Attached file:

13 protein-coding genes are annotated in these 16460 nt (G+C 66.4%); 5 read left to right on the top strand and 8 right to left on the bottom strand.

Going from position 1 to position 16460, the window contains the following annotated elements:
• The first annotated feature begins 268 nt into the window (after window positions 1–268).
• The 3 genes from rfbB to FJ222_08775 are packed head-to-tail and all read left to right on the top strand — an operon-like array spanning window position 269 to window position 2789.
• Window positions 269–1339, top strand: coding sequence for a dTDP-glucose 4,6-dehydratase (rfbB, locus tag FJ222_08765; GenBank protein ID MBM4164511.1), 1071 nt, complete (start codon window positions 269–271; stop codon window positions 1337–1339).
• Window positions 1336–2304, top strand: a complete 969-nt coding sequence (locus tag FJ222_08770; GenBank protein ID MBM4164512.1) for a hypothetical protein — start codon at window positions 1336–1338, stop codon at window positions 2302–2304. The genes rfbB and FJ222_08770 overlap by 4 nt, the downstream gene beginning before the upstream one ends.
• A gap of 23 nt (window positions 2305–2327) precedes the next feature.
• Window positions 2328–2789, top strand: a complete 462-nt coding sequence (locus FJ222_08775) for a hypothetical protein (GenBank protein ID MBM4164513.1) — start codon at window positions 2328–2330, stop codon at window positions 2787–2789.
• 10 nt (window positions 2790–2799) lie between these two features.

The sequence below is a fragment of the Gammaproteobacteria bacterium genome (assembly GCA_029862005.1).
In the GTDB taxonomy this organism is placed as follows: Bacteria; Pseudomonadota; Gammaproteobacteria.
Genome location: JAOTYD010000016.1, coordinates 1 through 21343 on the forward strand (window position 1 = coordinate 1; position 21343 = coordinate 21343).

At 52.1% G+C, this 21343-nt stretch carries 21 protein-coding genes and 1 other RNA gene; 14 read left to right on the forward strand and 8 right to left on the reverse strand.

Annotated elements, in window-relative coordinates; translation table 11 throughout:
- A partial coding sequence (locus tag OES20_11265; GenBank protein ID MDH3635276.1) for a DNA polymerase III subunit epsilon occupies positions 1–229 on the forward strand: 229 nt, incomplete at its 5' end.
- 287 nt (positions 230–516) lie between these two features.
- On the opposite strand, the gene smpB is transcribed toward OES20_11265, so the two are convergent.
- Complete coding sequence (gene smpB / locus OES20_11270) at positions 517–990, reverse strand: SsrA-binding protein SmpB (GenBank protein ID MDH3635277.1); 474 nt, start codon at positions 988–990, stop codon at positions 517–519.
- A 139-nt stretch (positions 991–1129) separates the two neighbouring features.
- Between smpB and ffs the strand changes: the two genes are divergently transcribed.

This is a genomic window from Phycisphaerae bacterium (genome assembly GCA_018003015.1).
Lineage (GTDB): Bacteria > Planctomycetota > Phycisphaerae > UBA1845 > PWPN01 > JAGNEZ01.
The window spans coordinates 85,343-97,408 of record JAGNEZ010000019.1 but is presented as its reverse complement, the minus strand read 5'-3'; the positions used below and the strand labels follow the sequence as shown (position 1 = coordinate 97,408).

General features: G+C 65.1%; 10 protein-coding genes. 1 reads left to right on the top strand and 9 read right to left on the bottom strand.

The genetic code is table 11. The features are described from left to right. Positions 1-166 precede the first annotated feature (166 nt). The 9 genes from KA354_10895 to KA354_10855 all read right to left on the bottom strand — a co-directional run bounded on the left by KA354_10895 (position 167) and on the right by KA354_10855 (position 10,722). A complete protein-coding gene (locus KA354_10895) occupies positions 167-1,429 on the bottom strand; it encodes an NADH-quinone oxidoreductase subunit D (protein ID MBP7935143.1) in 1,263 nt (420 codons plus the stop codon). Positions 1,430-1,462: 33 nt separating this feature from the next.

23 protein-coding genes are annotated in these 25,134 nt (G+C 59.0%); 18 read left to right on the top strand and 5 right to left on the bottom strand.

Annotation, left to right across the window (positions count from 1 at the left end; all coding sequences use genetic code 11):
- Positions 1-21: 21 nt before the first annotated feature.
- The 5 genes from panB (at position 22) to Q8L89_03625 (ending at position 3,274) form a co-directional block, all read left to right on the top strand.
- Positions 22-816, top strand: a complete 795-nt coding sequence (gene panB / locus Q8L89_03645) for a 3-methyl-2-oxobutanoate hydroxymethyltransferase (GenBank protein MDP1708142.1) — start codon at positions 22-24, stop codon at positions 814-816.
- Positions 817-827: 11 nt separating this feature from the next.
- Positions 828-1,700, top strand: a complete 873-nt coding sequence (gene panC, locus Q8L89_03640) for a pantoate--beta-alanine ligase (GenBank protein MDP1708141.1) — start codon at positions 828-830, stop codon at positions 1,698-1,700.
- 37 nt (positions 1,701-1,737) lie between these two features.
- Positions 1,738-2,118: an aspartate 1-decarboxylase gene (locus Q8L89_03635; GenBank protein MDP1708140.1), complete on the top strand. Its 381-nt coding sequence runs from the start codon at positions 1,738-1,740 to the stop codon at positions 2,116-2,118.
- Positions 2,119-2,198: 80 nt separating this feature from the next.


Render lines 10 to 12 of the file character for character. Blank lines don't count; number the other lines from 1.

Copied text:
The sequence below is a fragment of the Gammaproteobacteria bacterium genome (assembly GCA_029862005.1).
In the GTDB taxonomy this organism is placed as follows: Bacteria; Pseudomonadota; Gammaproteobacteria.
Genome location: JAOTYD010000016.1, coordinates 1 through 21343 on the forward strand (window position 1 = coordinate 1; position 21343 = coordinate 21343).